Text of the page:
Peter Pan & Wendy sees another live-action remake from the visionary filmmaker David Lowery. As a director, Lowery brought his sensibilities to the remake of Pete’s Dragon and made it his own. The same is true of Peter Pan & Wendy. The broad strokes of the 1953 animated Peter Pan are in this new take on the fairy tale, but the song feels brand new. Consider the musical artistry of Johnny Cash.
When Cash did a cover of the Nine Inch Nails anthem “Hurt,” it was the same iconic track, but when Cash sang it, “Hurt” transformed from a power ballad about drug addiction and self-harming to a heartfelt, stripped-down goodbye from an old man reflecting on his chaotic legacy. David Lowery has accomplished a similar feat with Peter Pan & Wendy. And watching Lowery write a new song with similar lyrics amplifies the laziness of the other Disney live-action remakes.
[Warning: mild spoilers and impressions of Peter Pan & Wendy below!]
Peter Pan & Wendy: The story
The film centers around the Darling family: Michael (Jacobi Jupe), John (Joshua Pickering), and Wendy Darling (Ever Anderson). When we first meet the scrappy little kids, they’re roughhousing in the bedroom, playing with wooden swords, and fighting make-believe pirates.
Peter Pan & Wendy introduces the viewer to themes of youth vs. aging right away. Mr. Darling (Alan Tudyk) is a pleasant father figure, but he is all business with his kids, with very little playfulness towards them. Wendy’s mother, Mrs. Darling (Molly Parker), is more nurturing. But when we are introduced to the parents, they are both attempting to convince Wendy that she needs to attend boarding school. A decision that might force Wendy to mature.
As they fall asleep, the kids are visited by the iconic Tinkerbell (Yara Shahidi), who flutters around the room with a flickering glow radiating from her. Soon after, the Darling kids are introduced to Tink, Peter Pan (Alexander Molony), and Peter’s mischievous shadow. And with his charming demeanor, he invites the kids on an adventure to Neverland, a world where kids never have to grow up, and an offer Wendy cannot resist.
The limited world-building in Peter Pan & Wendy
Once we arrive in Neverland, some elements are enchanting, but simultaneously, the environment feels limited in scope. The Darling children and Peter encounter Captain Hook (Jude Law) almost immediately. There is very little time to explore the wonders of Neverland. However, what little is offered is beautifully realized.
The same restraints are noticeable in the action scenes. Most fights and conflicts occur in one location, such as a cave struggle. It’s one of the rare times when a viewer might feel like they are watching a filmed stunt show on a sound stage. But where it lacks in fleshing out Neverland, it makes up for it by giving viewers solid characters and a Peter Pan story with depth and heart.
An unconventional Peter Pan story
Trying to find magic with a property like Peter Pan is difficult when most of the fairy dust has been drained. There are only so many ways to tell this whimsical story. Here, using the animated film as inspiration, Lowery and Toby Halbrooks’ screenplay digs beneath the surface of the cartoon and finds an emotional connection we never knew existed.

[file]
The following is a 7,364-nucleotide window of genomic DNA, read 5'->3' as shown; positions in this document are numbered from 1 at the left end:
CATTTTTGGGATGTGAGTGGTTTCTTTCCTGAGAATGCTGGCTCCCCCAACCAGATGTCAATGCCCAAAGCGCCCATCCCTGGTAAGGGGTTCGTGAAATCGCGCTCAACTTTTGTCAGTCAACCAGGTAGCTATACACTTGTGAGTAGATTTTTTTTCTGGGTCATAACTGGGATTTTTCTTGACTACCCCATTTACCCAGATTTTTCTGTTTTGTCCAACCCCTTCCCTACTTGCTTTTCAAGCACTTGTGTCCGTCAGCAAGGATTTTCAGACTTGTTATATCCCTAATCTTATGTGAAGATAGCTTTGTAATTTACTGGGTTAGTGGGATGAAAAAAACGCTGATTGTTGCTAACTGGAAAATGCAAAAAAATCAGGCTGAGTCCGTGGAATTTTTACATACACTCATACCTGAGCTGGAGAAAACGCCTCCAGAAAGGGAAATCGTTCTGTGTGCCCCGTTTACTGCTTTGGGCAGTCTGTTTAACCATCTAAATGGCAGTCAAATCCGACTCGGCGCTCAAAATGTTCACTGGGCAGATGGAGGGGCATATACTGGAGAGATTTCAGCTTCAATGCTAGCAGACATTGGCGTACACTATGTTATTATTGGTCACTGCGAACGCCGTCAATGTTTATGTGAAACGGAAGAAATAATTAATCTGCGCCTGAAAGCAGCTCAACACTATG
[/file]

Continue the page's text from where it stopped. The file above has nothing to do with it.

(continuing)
The script creates a cathartic link between Captain Hook and Peter Pan that is brilliantly unearthed. That same link is rich with backstory and removes the mustache-twirling nature of Captain Hook, making him someone to sympathize with. In these revelations, it becomes evident why Jude Law was cast as the villainous pirate for this. Hook needed a balanced performance that was both weighty and exaggerated.
Subversive takes on the center characters of Peter Pan & Wendy
Adding to the unconventional narrative is the uncommon Peter. Alexander Molony’s performance as the iconic character is atypical, and Molony gives a layered Peter with an emptiness underneath the bold and playful exterior. The story uses Peter Pan differently than most. He is not meant to be the story’s hero but instead a supporting character for Wendy’s story. He becomes a character for her to see the positives and negatives of never growing up.
Ever Anderson’s role of Wendy is the hero of the story. She is protective of her brothers, fierce, and not a damsel in distress. In fact, in many moments in the film, Wendy rescues Peter. This adds an extra layer to the vulnerability of Molony’s Peter Pan, a child that needs more rescuing than he is willing to admit.
A positive message about embracing time
Thematically, this version of Peter Pan is the opposite of Steven Spielberg’s Hook. While the Robin Williams version dealt with embracing a youthful spirit in old age, David Lowery’s adaptation is about embracing the road ahead when one is young.
The mental health subtext is strong within Peter Pan & Wendy. When loneliness is higher than ever, telling kids it’s okay to keep going is a decent message. The film acknowledges the wear and tear of life and, at the same time, challenges the viewer to see it’s all part of the adventure.
Peter Pan & Wendy is a sincere and enchanting experience
Peter Pan & Wendy might possess some dour elements, moderately successful worldbuilding, and is heavier than other adaptations. Even so, it’s a clever, sincere, and enchanting transformation of the animated film, which is more than we can say about many Disney remakes. The biggest surprise is that there was more to explore within these century-old characters.
As stated, performing a cover song is easy. The Lion King, Aladdin, and Pinnochio attempted this with mixed results. But Peter Pan & Wendy get it right.
My rating for this film:
Peter Pan & Wendy is now available to stream on Disney+! Have you seen it yet? What did you think? Let us know on Twitter @mycosmiccircus or on The Cosmic Circus Discord.
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